Feature: French flavour with Vanessa Couchman

Historical fiction with a French flavour (1)

Morning all! Today, I’m delighted to welcome back to the blog Vanessa Couchman, to tell us about something very close to my heart – food! Over to you Vanessa!

Thank you for inviting me to your Sunday Sojourn, Jennifer. It’s always a pleasure to be here.

Food in fiction

The Corsican Widow Cover MEDIUM WEB

The Corsican Widow, released recently, is my latest novel in the Tales of Corsica series. It’s set on the Mediterranean island of Corsica and in Marseilles during the mid/late 18th century. This was a time of great turbulence for Corsica, which was owned then by the city state of Genoa. The Corsicans struggled for independence and set up their own republic, but this was doomed to failure when the Genoese sold the island to the French in 1768.

I needed to do a lot of background research to find out how Corsican people lived during that period. What sort of houses did they live in, how did they dress, what social customs did they observe – and what did they eat?

Getting my characters to eat potatoes would have been a major gaffe! Although they were introduced to the island during the 18th century, it took a while for them to catch on. It’s unlikely that my heroine, Valeria, a young woman brought up in a simple north Corsican village, would have eaten spuds.

During the Corsican revolutions, the Genoese imposed a naval blockade to grind down resistance. This made it very difficult for essential supplies to reach the island. Corsican people grew their own food, but were reliant on imports of grain and other staples. The blockade led to considerable hardship and famine, but somehow the doughty Corsicans kept going.

ChestnutsThey used chestnuts as a staple food. Chestnut trees were introduced to the island by the Genoese and still thickly clothe the slopes. Chestnuts were used to make bread and a kind of polenta. Corsicans also made a soup with them, or simply roasted them. Reacting to the naval blockade, the leader of the Corsican republic, Pasquale Paoli, said, “As long as we have chestnuts, we’ll have bread.” I couldn’t help quoting this in my novel!

Corsicans also reared pigs, sheep and goats, there being very few cows on the island. In the winter months, they made a soft ewe’s-milk cheese called brocciu, which is similar to Italian ricotta, but contains no lactose. Today, this is one of the foodie emblems of Corsica and is used in many dishes from first courses to desserts. I include a recipe for omelette au brocciu below.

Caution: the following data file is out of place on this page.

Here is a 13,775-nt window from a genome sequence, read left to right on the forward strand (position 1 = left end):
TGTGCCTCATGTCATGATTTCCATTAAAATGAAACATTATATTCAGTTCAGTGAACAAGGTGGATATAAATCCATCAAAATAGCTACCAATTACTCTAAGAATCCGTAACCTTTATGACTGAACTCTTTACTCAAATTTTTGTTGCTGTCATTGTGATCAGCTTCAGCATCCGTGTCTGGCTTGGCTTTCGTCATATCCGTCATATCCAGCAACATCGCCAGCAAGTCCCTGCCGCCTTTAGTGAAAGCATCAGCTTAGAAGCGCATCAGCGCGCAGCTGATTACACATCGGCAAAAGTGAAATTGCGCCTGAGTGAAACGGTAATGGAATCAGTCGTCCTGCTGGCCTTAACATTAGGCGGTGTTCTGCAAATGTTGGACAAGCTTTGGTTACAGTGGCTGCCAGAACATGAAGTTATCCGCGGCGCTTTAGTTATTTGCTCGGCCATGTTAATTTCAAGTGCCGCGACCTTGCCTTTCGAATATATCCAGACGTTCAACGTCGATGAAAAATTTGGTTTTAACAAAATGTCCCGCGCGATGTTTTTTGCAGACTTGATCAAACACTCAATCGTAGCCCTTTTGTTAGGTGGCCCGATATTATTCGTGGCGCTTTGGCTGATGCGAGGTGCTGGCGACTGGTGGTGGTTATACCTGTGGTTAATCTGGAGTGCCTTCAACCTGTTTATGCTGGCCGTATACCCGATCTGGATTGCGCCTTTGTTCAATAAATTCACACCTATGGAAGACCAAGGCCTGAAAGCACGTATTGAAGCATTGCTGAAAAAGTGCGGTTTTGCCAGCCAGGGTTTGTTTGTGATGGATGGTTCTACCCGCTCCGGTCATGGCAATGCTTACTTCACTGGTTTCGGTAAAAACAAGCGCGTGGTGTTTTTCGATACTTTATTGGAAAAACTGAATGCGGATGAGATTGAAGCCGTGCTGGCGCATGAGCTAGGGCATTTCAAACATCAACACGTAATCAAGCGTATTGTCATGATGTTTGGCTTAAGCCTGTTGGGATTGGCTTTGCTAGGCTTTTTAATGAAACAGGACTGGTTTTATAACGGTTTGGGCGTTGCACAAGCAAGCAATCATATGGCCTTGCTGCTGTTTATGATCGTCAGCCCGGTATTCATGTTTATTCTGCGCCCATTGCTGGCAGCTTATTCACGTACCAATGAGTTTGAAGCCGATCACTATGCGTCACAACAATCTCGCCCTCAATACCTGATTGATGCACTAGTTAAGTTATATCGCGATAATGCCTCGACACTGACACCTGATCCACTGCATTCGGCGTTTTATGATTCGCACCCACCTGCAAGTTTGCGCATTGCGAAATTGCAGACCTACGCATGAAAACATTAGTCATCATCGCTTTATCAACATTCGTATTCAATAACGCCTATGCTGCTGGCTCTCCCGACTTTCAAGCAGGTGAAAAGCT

Brocciu cheese, Wikimedia commonsIngredients (serves 4)

8 eggs

½ glass milk

500g brocciu (or soft goat’s or ewe’s milk cheese)

Sprig of fresh mint

Salt and pepper to taste

  • Beat eggs with milk. Add salt and pepper. Snip mint leaves finely with scissors. Add cheese and mint to the egg mixture and beat well.
  • Heat olive oil in a frying pan until smoking hot. Add mixture and allow to set on one side. Turn over until the other side is set. The omelette should be firm.
  • Serve with green salad with a walnut oil dressing and plenty of crusty bread.

Enjoy!

About Vanessa

Vanessa Couchman

Vanessa Couchman is a novelist, short story author and freelance writer and has lived in southwest France since 1997. She is fascinated by Corsican and French history and culture. Vanessa has published two novels in the Tales of Corsica series, The House at Zaronza and The Corsican Widow, and plans further Corsica novels as well as historical novels based in France. Her short stories have won and been placed in creative writing competitions and published in anthologies.

 

 

Corsican Widow buy link http://mybook.to/CorsicanWidow

You can catch up with Vanessa online in the following places:

Website: https://vanessacouchmanwriter.com

Twitter: @Vanessinfrance

Facebook page: https://www.facebook.com/vanessacouchman.author/

Amazon author page: http://author.to/VanessaCouchman

 

 

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2 thoughts on “Feature: French flavour with Vanessa Couchman

  1. Reblogged this on Vanessa Couchman and commented:
    Did 18th-century Corsicans eat potatoes? Fellow Ocelot Press author Jennifer C. Wilson kindly invited me to her Sunday Sojourn slot today, in which I talk about food in fiction and how I found out what Corsicans did eat, for my latest novel.

    Liked by 1 person

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